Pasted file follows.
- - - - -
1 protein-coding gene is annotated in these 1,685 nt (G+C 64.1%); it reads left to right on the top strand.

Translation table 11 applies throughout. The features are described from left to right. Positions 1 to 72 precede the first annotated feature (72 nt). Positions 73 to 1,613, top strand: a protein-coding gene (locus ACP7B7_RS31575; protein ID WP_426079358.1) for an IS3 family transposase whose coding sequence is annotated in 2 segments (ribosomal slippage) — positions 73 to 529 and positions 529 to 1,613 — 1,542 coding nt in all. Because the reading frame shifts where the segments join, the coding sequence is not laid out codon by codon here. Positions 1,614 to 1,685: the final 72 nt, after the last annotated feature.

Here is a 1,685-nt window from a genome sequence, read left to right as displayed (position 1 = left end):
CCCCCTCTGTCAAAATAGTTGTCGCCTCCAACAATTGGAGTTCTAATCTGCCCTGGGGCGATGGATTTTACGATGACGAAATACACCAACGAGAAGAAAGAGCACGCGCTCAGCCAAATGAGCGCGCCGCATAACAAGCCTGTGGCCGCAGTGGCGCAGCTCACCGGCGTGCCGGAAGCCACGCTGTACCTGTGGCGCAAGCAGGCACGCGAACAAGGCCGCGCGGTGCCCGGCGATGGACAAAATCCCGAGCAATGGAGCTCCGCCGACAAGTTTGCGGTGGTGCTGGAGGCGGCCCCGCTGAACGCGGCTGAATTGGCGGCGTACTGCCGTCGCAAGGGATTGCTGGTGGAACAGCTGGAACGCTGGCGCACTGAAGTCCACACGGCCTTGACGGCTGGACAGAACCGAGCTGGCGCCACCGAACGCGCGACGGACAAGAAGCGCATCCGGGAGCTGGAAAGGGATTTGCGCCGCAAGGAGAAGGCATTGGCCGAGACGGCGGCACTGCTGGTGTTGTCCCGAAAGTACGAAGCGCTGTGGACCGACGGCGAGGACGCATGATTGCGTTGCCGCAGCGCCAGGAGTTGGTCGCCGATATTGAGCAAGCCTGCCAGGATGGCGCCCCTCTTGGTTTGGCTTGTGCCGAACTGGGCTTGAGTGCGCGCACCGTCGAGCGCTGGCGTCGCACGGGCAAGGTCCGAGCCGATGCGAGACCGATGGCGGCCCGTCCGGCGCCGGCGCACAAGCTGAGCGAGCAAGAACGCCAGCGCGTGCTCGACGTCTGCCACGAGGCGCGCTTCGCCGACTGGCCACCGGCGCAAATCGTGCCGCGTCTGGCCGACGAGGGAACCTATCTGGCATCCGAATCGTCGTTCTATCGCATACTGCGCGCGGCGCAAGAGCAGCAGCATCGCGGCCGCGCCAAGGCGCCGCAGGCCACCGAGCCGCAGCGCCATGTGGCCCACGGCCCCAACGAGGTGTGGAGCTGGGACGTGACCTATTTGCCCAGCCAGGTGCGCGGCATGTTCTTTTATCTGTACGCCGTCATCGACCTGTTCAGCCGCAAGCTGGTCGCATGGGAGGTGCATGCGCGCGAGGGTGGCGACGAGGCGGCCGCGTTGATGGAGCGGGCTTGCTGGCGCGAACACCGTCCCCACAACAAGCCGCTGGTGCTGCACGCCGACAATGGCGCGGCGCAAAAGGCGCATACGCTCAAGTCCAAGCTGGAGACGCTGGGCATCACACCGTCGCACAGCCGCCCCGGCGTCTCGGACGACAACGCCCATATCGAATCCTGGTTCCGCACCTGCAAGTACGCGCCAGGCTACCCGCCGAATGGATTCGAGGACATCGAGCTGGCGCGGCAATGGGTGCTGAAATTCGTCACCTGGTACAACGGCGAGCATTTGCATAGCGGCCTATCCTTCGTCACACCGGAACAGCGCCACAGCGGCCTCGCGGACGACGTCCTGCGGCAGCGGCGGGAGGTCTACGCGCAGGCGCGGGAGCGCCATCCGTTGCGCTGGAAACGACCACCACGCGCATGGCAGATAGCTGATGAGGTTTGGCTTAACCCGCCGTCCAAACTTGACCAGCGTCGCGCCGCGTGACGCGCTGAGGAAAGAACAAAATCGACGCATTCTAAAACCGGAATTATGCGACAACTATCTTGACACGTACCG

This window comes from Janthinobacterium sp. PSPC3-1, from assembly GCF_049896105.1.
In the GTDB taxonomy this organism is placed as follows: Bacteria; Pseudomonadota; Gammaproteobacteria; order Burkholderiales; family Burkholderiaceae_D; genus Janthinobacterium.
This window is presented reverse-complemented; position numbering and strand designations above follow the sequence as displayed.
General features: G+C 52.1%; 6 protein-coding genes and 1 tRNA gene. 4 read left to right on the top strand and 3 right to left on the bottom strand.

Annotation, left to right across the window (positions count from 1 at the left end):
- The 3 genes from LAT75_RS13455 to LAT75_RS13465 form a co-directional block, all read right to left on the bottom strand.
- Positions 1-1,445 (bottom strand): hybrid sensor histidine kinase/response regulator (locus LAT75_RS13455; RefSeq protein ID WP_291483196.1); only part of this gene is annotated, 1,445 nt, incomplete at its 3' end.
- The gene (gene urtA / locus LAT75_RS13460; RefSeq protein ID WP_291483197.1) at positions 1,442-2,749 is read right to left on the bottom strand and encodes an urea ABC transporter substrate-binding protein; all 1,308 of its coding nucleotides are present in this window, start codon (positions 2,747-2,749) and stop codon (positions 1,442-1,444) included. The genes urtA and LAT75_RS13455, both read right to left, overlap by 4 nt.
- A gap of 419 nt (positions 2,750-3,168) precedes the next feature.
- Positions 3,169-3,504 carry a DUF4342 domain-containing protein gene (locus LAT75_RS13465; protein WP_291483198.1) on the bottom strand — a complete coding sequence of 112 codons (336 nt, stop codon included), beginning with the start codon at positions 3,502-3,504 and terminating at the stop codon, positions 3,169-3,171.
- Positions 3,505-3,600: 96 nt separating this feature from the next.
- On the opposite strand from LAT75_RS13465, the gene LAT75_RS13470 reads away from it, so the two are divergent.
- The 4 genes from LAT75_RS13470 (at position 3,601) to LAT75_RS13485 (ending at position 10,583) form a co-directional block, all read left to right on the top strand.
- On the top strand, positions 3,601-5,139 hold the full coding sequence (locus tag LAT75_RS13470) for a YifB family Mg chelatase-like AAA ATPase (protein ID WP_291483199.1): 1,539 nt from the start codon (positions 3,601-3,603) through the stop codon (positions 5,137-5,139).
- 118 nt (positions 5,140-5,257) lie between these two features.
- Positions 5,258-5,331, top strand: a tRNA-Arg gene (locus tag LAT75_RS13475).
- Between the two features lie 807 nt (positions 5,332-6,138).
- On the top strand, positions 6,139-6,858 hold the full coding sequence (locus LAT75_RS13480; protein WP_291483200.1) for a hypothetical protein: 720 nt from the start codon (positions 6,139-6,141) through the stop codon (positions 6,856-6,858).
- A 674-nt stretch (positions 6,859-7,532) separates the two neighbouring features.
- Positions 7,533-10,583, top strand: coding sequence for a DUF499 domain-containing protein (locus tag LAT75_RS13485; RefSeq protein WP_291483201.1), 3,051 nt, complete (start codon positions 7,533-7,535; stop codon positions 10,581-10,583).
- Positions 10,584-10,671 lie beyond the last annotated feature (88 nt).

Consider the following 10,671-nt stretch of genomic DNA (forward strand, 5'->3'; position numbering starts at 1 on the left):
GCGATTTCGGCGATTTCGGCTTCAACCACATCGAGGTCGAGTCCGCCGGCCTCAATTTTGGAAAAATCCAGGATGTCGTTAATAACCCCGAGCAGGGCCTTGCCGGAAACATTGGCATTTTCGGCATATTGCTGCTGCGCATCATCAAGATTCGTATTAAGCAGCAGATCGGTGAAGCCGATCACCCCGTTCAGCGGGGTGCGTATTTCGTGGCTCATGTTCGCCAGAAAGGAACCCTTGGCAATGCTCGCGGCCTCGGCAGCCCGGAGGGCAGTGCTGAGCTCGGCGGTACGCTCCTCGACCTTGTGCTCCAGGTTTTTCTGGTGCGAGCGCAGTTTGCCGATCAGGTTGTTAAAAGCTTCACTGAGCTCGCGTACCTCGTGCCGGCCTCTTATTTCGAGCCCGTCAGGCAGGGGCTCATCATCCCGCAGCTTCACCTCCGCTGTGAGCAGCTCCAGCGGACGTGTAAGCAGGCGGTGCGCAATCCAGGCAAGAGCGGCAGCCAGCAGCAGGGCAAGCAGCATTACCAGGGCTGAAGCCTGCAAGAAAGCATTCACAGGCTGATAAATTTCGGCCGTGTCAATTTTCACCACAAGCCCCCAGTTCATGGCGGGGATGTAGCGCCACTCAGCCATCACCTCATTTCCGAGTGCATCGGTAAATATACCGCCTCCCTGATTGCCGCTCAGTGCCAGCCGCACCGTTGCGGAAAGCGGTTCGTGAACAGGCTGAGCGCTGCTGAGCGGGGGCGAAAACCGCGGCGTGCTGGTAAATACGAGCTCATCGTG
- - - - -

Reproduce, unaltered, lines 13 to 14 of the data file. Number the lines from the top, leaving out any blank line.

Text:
- A gap of 419 nt (positions 2,750-3,168) precedes the next feature.
- Positions 3,169-3,504 carry a DUF4342 domain-containing protein gene (locus LAT75_RS13465; protein WP_291483198.1) on the bottom strand — a complete coding sequence of 112 codons (336 nt, stop codon included), beginning with the start codon at positions 3,502-3,504 and terminating at the stop codon, positions 3,169-3,171.